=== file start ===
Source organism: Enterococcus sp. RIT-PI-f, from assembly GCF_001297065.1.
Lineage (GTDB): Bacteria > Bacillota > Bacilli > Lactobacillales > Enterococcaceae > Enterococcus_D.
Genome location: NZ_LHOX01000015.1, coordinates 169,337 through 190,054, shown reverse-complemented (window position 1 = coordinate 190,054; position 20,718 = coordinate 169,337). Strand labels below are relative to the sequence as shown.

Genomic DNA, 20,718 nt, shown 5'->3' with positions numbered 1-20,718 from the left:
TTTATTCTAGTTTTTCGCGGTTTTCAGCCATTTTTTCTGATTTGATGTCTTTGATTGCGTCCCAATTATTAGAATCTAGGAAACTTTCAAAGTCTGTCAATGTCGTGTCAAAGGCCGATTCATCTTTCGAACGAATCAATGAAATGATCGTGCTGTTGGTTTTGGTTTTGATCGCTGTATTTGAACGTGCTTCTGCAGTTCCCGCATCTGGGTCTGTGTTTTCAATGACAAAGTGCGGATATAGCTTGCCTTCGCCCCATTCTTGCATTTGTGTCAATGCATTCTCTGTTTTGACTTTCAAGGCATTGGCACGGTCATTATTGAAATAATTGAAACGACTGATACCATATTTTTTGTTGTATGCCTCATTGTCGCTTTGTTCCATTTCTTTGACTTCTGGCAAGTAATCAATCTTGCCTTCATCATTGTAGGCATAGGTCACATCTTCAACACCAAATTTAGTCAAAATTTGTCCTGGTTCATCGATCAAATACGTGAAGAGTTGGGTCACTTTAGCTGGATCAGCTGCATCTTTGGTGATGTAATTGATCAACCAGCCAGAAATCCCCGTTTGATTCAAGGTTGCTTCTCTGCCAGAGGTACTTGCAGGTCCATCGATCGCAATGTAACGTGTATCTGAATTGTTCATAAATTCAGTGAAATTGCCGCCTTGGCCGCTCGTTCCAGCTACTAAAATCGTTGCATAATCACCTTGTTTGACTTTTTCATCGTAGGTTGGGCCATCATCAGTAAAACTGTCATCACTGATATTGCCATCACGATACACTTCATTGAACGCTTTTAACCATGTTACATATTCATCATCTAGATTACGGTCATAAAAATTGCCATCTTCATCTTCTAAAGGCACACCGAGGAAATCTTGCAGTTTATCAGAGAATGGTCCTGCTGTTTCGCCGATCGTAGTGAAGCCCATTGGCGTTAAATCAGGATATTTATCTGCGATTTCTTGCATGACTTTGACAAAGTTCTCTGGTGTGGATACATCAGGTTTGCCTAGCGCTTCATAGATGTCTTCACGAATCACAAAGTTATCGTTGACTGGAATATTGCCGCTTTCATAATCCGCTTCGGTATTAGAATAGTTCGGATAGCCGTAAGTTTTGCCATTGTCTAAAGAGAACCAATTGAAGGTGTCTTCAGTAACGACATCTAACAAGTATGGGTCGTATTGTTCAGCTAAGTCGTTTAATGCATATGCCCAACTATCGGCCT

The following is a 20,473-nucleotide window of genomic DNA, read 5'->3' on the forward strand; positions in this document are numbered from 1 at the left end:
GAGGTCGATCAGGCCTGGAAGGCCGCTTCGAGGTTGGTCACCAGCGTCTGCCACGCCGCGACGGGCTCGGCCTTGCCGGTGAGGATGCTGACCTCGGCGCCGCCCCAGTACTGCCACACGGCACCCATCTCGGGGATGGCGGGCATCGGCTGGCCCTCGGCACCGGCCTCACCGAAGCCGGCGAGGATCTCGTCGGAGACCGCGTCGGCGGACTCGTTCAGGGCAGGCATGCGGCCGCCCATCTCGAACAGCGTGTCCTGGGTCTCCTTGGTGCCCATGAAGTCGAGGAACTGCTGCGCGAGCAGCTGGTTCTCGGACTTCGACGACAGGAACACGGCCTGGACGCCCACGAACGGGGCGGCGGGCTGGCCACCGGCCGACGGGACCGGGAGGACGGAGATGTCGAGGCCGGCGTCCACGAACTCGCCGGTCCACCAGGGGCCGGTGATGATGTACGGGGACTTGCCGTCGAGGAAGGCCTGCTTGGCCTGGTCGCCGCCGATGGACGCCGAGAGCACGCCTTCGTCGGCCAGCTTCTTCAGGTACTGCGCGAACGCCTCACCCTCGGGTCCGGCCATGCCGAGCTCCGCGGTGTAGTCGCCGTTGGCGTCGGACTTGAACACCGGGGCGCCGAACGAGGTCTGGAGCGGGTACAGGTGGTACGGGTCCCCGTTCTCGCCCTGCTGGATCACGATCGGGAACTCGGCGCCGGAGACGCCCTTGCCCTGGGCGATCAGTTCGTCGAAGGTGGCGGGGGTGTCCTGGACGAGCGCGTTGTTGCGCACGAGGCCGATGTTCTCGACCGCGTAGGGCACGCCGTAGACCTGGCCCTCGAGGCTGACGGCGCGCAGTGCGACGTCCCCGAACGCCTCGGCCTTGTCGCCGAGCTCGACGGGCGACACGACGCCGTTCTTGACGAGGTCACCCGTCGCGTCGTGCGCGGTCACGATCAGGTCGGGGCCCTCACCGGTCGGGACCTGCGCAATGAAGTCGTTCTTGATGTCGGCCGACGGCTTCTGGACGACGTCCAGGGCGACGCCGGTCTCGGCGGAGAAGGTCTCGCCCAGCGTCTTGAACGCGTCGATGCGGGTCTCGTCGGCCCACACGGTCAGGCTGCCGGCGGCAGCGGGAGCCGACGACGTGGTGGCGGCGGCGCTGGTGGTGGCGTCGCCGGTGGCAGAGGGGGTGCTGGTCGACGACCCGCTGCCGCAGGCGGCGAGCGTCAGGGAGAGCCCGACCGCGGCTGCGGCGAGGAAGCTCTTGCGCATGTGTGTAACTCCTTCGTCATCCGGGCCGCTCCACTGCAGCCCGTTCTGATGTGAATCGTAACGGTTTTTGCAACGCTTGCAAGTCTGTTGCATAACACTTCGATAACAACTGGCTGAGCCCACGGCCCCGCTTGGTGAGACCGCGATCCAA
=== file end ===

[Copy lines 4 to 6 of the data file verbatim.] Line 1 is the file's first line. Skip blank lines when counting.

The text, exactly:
Genomic DNA, 20,718 nt, shown 5'->3' with positions numbered 1-20,718 from the left:
TTTATTCTAGTTTTTCGCGGTTTTCAGCCATTTTTTCTGATTTGATGTCTTTGATTGCGTCCCAATTATTAGAATCTAGGAAACTTTCAAAGTCTGTCAATGTCGTGTCAAAGGCCGATTCATCTTTCGAACGAATCAATGAAATGATCGTGCTGTTGGTTTTGGTTTTGATCGCTGTATTTGAACGTGCTTCTGCAGTTCCCGCATCTGGGTCTGTGTTTTCAATGACAAAGTGCGGATATAGCTTGCCTTCGCCCCATTCTTGCATTTGTGTCAATGCATTCTCTGTTTTGACTTTCAAGGCATTGGCACGGTCATTATTGAAATAATTGAAACGACTGATACCATATTTTTTGTTGTATGCCTCATTGTCGCTTTGTTCCATTTCTTTGACTTCTGGCAAGTAATCAATCTTGCCTTCATCATTGTAGGCATAGGTCACATCTTCAACACCAAATTTAGTCAAAATTTGTCCTGGTTCATCGATCAAATACGTGAAGAGTTGGGTCACTTTAGCTGGATCAGCTGCATCTTTGGTGATGTAATTGATCAACCAGCCAGAAATCCCCGTTTGATTCAAGGTTGCTTCTCTGCCAGAGGTACTTGCAGGTCCATCGATCGCAATGTAACGTGTATCTGAATTGTTCATAAATTCAGTGAAATTGCCGCCTTGGCCGCTCGTTCCAGCTACTAAAATCGTTGCATAATCACCTTGTTTGACTTTTTCATCGTAGGTTGGGCCATCATCAGTAAAACTGTCATCACTGATATTGCCATCACGATACACTTCATTGAACGCTTTTAACCATGTTACATATTCATCATCTAGATTACGGTCATAAAAATTGCCATCTTCATCTTCTAAAGGCACACCGAGGAAATCTTGCAGTTTATCAGAGAATGGTCCTGCTGTTTCGCCGATCGTAGTGAAGCCCATTGGCGTTAAATCAGGATATTTATCTGCGATTTCTTGCATGACTTTGACAAAGTTCTCTGGTGTGGATACATCAGGTTTGCCTAGCGCTTCATAGATGTCTTCACGAATCACAAAGTTATCGTTGACTGGAATATTGCCGCTTTCATAATCCGCTTCGGTATTAGAATAGTTCGGATAGCCGTAAGTTTTGCCATTGTCTAAAGAGAACCAATTGAAGGTGTCTTCAGTAACGACATCTAACAAGTATGGGTCGTATTGTTCAGCTAAGTCGTTTAATGCATATGCCCAACTATCGGCCT

The following is a 20,473-nucleotide window of genomic DNA, read 5'->3' on the forward strand; positions in this document are numbered from 1 at the left end: